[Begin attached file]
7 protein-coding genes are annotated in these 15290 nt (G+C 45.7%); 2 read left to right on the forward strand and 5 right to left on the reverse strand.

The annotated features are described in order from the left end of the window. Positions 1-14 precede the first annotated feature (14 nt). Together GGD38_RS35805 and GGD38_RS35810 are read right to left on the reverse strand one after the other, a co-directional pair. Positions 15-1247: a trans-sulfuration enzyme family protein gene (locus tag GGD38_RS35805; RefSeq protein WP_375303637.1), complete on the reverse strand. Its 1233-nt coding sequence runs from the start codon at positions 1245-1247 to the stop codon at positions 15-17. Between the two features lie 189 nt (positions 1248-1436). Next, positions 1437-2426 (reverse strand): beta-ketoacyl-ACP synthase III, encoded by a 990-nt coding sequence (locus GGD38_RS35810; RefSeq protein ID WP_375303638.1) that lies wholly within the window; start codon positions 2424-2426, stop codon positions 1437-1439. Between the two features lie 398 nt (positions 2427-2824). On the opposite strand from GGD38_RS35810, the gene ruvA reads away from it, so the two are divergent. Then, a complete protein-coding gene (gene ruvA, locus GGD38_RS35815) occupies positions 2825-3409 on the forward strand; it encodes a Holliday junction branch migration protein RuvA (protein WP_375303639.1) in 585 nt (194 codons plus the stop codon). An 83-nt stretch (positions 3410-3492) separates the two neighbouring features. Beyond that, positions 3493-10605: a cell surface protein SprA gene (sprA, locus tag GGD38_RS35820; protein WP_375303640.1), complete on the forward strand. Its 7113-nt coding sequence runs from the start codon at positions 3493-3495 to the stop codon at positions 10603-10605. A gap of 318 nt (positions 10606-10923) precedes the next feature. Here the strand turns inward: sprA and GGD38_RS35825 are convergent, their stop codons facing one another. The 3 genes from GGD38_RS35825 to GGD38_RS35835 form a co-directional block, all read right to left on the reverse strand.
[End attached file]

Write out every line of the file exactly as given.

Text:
7 protein-coding genes are annotated in these 15290 nt (G+C 45.7%); 2 read left to right on the forward strand and 5 right to left on the reverse strand.

The annotated features are described in order from the left end of the window. Positions 1-14 precede the first annotated feature (14 nt). Together GGD38_RS35805 and GGD38_RS35810 are read right to left on the reverse strand one after the other, a co-directional pair. Positions 15-1247: a trans-sulfuration enzyme family protein gene (locus tag GGD38_RS35805; RefSeq protein WP_375303637.1), complete on the reverse strand. Its 1233-nt coding sequence runs from the start codon at positions 1245-1247 to the stop codon at positions 15-17. Between the two features lie 189 nt (positions 1248-1436). Next, positions 1437-2426 (reverse strand): beta-ketoacyl-ACP synthase III, encoded by a 990-nt coding sequence (locus GGD38_RS35810; RefSeq protein ID WP_375303638.1) that lies wholly within the window; start codon positions 2424-2426, stop codon positions 1437-1439. Between the two features lie 398 nt (positions 2427-2824). On the opposite strand from GGD38_RS35810, the gene ruvA reads away from it, so the two are divergent. Then, a complete protein-coding gene (gene ruvA, locus GGD38_RS35815) occupies positions 2825-3409 on the forward strand; it encodes a Holliday junction branch migration protein RuvA (protein WP_375303639.1) in 585 nt (194 codons plus the stop codon). An 83-nt stretch (positions 3410-3492) separates the two neighbouring features. Beyond that, positions 3493-10605: a cell surface protein SprA gene (sprA, locus tag GGD38_RS35820; protein WP_375303640.1), complete on the forward strand. Its 7113-nt coding sequence runs from the start codon at positions 3493-3495 to the stop codon at positions 10603-10605. A gap of 318 nt (positions 10606-10923) precedes the next feature. Here the strand turns inward: sprA and GGD38_RS35825 are convergent, their stop codons facing one another. The 3 genes from GGD38_RS35825 to GGD38_RS35835 form a co-directional block, all read right to left on the reverse strand.